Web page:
They were judged by a panel of six – two international judges (both professional sommeliers) and four Thai (all writers for Wine Today). International F&B professionals observing the proceedings were struck both by the very high standards expected of contestants, and by the latter’s ability to rise to the occasion. In the end, however, only three emerged to glory – the winner, Mr. Sombat Kaewsan from the Oriental Bangkok, and two runners-up. The former won an all-expenses-paid trip for two weeks to France, courtesy of Sopexa and Maison de la France, to deepen his first-hand knowledge of wine growing, production and service in that country. Meanwhile, Mr. Yuthapichai Polnakoo from the Sheraton Grande Sukhumvit Bangkok, and Mr. Nikom Puangkham from the JW Marriott Bangkok, are to go to Australia for 10 days, courtesy of Penfolds, Hardy’s and De Bortoli. As a condition of entry, all establishments submitting employees for the competition were required to pledge time off in the event of their success.

But why was an independent magazine like Wine Today organising this event, rather than others more intimately involved in the wine trade? “Well, someone had to get round to it,” grumbles Joe. “No - the truth is that although we may be small, we are something of a hub for the local wine scene. We know all the wine distributors, all the big hotels and restaurants, and a great many producers all around the world. And, of course, ours is the only Thai-language publication which deals seriously with wine – so most genuine Thai wine-lovers read us as well. In short, we have the contacts, the knowledge and the resources to put things together; and our independence of any particular vested interest naturally helps to build confidence. Apart from all that, we have the enthusiasm. No one in his right mind would publish – or write for – a magazine about wine in Thailand in order to get rich. We do it because we love wine ourselves, and we want to promote the knowledge and appreciation of wine so that other Thais can learn to love it too. This is a process of education that involves everyone from the ordinary Thai consumer just beginning to discover the world of wine, to young professionals in the hospitality industry who are thinking about making wine their life’s work. So an event like this is really quite central to what we are all about.”

Sommelier de Thaïlande 2008

From left : Mr. Nikom Puangkham, Mr. Sombat Kaewsan, Mr. Jean-Charles Crouin, General Secretary of ASI, Mr. Joe Sriwarin, President of TSY and Mr. Yuthapichai Polnakoo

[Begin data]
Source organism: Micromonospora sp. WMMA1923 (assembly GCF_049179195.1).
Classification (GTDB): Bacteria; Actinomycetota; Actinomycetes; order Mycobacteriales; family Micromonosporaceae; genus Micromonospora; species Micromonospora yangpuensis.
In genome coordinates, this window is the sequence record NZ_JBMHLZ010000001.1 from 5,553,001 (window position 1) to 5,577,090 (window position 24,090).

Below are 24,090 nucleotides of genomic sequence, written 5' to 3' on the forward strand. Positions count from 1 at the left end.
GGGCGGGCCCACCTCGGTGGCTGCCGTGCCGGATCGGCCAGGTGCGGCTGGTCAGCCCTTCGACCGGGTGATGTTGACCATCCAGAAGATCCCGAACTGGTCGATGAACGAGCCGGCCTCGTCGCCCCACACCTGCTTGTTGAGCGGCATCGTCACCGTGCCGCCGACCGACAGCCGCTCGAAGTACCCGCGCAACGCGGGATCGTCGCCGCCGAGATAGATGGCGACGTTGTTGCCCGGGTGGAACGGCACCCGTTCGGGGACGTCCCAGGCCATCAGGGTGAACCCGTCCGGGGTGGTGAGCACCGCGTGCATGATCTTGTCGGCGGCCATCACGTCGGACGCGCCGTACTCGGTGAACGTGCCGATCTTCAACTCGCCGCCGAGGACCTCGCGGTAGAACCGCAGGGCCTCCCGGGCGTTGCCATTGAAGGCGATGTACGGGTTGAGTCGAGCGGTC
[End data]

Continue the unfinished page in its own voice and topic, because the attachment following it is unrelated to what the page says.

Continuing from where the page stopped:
The results of ‘Thailand Sommelier of the Year 2008’ were announced in the course of ‘Sommelier 2008’ - the related evening function held in the Dusit Thani’s Napalai Ballroom. Of course, the trade aside, the main drawcard for most attendees at the night-time event was the huge variety of goodies on offer – no fewer than 100 top wine labels from around the world available for tasting, plus a lavish cocktail dinner to ensure stomachs were properly lined. In the Thai context, Joe believes it is essential to promote wine as something designed to accompany food – a distinctive lifestyle product and not just an alternative alcoholic beverage.

‘Sommelier 2008’ attracted many of Bangkok’s VIPs, with ambassadors, bankers, leading business figures and high-profile wine enthusiasts attending alongside the capital’s food and beverage professionals. Nevertheless, it was the overall numbers - nearly 1,000 - attracted to such an event which shows how rapidly the international ‘wine culture’ is now spreading among Thai high society. Equally gratifying to the organisers was that the event managed to raise 165,000 baht (US$5,000) for charity from a live wine auction of wines donated by Wine Today magazine members and other local wine enthusiasts. All money raised was donated to Bangkok’s Queen Sirikit Centre for Breast Cancer, King Chulalongkorn Memorial Hospital, Thai Red Cross Society.

A measure of the competition’s success is that the title “Thailand Sommelier of the Year” is now recognized by the Association de la Sommellerie Internationale (ASI) – an organisation which has been established since 1969 and has over 40 members from around the world. Following a very supportive visit by Mr. Jean-Charles Crouin, General secretary of ASI, who both observed the daytime competition and attended the evening reception, Thailand Sommelier is currently preparing to join the association. First objectives, however, are to ensure that ‘Thailand Sommelier of the Year 2009’ is the most important wine event yet seen in Thailand, and to send the winners of both the 2008 and 2009 competitions to Japan for next year’s ‘World’s Best Sommelier’ competition.
“At this point” says Joe, “we can be confident that Thailand will be making its mark on the international wine scene. And after that, I see no reason why we can’t start taking on the Japanese and Koreans. As I said before, if they can do it, so can we.” John Campbell